Louis Schwabe jnr of Hart Hill

Louis Schwabe (1831-1922) was a yarn merchant, shipping agent, long-standing member and Freeman of Manchester Royal Exchange, Governor of the Royal Manchester Institution and Vice-president of Manchester Art Gallery.

Family background Louis Schwabe was born in Manchester in 1831. His father, also named Louis (1798-1845), had moved to Manchester from Dessau in Germany in 1817 to make his living initially as a merchant and exporter, but later becoming a pattern designer and silk manufacturer in the booming textile industry. Louis may have converted from his Jewish faith before leaving Dessau; his brother Philip had joined the Lutheran church in 1819 naming his son Gustav Christian. Whenever Louis’ conversion occurred, he was married in1825 at St John’s church in Manchester to Eliza Steele alias Thackery. Louis and Eliza’s four children were all later baptised at St Ann’s Anglican church in Manchester.

In the early 1830s Louis Schwabe senior had business premises in Cross Street and in Henry Houldsworth’s Portland Street Mill in Manchester. The artistic designs and high quality of his woven fabrics gained him a reputation and increasing prosperity. In 1826 the Schwabes rented a house in Grosvenor Street for £20 a year but by 1838 they had moved to a substantial property at Plymouth Grove at a rent of £90.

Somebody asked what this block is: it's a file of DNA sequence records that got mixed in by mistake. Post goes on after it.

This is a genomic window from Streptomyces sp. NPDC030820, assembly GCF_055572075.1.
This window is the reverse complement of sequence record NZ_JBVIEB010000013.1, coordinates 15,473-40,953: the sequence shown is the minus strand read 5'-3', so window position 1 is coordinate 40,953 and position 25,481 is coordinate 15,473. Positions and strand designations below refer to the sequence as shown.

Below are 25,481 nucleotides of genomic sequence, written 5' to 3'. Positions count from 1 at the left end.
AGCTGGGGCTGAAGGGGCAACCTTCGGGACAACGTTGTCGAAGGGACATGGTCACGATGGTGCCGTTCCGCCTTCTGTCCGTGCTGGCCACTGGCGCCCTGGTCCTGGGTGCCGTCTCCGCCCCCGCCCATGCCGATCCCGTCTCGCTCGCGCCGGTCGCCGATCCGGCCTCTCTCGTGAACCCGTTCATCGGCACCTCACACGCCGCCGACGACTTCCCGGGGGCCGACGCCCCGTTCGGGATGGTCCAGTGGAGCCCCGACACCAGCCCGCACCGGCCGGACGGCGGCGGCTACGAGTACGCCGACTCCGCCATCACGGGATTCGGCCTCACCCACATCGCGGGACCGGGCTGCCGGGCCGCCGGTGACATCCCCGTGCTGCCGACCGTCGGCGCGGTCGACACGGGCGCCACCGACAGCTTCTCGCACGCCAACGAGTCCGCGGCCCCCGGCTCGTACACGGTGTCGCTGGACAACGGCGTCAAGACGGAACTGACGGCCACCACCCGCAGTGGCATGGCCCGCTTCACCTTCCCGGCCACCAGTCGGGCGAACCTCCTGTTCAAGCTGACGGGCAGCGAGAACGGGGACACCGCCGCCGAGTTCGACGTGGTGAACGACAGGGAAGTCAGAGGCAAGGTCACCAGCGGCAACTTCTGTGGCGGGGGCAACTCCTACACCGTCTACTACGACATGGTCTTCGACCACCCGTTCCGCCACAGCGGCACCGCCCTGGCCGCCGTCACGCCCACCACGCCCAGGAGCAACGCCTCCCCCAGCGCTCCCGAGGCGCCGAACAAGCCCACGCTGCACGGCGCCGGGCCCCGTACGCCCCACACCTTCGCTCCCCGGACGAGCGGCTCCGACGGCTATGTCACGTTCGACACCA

Immersing himself in the cultural life of Manchester Schwabe was a subscriber to the Royal Manchester Institution and was involved in the founding of the Manchester School of Design in 1838, where he advocated the importance of drawing. Many acknowledged his artistic abilities and creativity. William Cook Taylor, in The Hand Book of Silk, Cotton and Woollen Manufactures (1843), wrote ‘The richness and beauty of the patterns surpass all that the imagination could previously have conceived: the flowers wrought into the silks and satins appear more like the work of the best painter than of the weaver.’